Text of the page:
Excimer laser-induced simultaneous ablation and spectral identification of normal and atherosclerotic arterial tissue layers.
A krypton-fluorine excimer laser at a 248-nm wavelength was used to irradiate normal and severely atherosclerotic segments of human postmortem femoral arteries. Single pulses and multiple pulses required for penetration or perforation of the arterial wall were applied with 16 nsec pulse width and 5 J/cm2/pulse energy fluence. The total fluorescence of irradiated and ablated tissue was analyzed in real-time mode by means of spectroscopy. Each laser pulse produced one spectrum that was characteristic of the composition of the tissue layer, which was ablated. Fluorescence spectroscopy indicated a broad-continuum emission between 300 and 700 nm with peak fluorescence of equal intensity at wavelengths of 370 and 460 nm (ratio, 1.004 +/- 0.087) for normal media layers. Atheromas without calcification (lipid, fibrous, and mixed) were found with spectral maxima at the same wavelengths but with significantly reduced intensity at 460 nm (ratio, 1.765 +/- 0.263; p less than 0.001). In contrast to this broad-continuum fluorescence, calcified plaques displayed multiple-line emission with the most prominent peaks at wavelengths of 397, 442, 450, 461, 528, and 558 nm. These fluorescence criteria identified the histologically classified target tissue precisely. Histological examination of the corresponding arterial layers indicated sharply delineated and circumscribed tissue ablation. These results indicate that simultaneous tissue identification (diagnosis) and ablation (treatment) by excimer laser irradiation is feasible under strict laboratory conditions. We conclude that this principle demonstrates the potential for laser beam control by means of target-specific ablation.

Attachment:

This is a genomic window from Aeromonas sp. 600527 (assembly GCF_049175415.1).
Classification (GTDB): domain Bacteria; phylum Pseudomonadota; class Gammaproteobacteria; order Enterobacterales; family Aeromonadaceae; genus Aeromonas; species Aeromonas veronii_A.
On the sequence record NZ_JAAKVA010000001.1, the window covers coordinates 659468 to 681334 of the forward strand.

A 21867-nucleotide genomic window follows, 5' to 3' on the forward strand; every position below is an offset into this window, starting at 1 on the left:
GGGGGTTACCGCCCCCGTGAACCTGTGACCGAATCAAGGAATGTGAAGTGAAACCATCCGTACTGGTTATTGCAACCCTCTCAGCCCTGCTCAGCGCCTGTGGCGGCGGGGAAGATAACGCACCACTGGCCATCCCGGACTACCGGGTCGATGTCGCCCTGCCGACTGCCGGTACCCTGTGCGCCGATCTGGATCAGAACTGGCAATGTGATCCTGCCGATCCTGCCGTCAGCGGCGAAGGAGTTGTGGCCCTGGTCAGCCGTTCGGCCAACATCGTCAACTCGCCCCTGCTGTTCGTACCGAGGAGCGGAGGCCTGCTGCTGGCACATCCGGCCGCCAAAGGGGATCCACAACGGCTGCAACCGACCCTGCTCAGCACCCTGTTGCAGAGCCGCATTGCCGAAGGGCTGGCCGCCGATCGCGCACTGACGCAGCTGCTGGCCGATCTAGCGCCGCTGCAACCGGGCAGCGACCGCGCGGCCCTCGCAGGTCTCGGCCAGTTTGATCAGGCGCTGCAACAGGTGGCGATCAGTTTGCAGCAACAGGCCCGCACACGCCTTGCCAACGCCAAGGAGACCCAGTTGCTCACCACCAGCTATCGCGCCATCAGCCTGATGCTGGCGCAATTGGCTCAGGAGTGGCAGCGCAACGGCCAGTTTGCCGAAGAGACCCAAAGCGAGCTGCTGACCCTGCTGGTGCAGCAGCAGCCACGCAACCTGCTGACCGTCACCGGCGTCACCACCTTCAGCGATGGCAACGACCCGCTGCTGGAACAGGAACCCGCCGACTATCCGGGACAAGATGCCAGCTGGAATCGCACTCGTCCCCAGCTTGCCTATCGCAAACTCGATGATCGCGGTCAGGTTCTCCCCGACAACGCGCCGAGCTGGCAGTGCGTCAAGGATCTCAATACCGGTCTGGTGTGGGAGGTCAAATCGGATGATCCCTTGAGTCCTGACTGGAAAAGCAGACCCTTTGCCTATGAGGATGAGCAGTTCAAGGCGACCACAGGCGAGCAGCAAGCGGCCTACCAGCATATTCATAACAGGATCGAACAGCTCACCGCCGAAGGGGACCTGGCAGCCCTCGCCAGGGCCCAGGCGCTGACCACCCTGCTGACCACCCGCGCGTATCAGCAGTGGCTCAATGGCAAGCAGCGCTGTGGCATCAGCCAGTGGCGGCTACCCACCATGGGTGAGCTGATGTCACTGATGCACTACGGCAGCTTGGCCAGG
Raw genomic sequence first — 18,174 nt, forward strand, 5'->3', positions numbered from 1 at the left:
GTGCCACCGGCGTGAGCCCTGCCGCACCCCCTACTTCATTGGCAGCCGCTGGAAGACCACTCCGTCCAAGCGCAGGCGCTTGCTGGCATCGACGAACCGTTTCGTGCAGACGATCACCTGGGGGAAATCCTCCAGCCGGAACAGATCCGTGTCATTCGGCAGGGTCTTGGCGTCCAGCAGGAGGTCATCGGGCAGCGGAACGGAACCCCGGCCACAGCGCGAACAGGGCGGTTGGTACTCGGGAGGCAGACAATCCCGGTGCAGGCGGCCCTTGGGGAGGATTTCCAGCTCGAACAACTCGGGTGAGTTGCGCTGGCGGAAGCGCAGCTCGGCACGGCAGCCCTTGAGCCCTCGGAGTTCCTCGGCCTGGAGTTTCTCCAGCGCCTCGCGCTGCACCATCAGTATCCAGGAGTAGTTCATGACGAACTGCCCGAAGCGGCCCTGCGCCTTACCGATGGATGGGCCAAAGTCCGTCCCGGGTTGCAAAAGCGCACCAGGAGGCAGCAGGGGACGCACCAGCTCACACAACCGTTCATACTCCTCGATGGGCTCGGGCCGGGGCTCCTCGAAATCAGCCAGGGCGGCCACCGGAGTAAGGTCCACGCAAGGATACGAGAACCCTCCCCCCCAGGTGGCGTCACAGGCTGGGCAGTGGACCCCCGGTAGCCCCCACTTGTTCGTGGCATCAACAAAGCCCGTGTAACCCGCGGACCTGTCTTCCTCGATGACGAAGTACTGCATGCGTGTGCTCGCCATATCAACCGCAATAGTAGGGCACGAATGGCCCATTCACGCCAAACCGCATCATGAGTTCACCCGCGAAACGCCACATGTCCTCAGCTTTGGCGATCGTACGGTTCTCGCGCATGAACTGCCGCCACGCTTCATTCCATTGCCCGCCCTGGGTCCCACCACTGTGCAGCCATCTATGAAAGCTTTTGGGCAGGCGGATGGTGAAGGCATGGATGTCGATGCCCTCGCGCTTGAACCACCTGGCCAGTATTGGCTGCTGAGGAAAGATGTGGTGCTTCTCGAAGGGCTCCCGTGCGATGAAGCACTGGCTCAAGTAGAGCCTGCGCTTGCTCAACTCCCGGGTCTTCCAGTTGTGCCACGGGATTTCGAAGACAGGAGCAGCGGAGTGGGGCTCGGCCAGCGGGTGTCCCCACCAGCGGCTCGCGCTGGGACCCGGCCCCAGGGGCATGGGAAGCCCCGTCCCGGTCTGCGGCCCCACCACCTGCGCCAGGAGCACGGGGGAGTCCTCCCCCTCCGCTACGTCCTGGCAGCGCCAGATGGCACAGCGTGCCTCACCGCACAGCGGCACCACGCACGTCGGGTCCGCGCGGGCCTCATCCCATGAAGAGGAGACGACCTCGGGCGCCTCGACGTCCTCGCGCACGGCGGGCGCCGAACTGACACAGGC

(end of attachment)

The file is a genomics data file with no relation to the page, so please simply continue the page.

- Copyright © 1988 by American Heart Association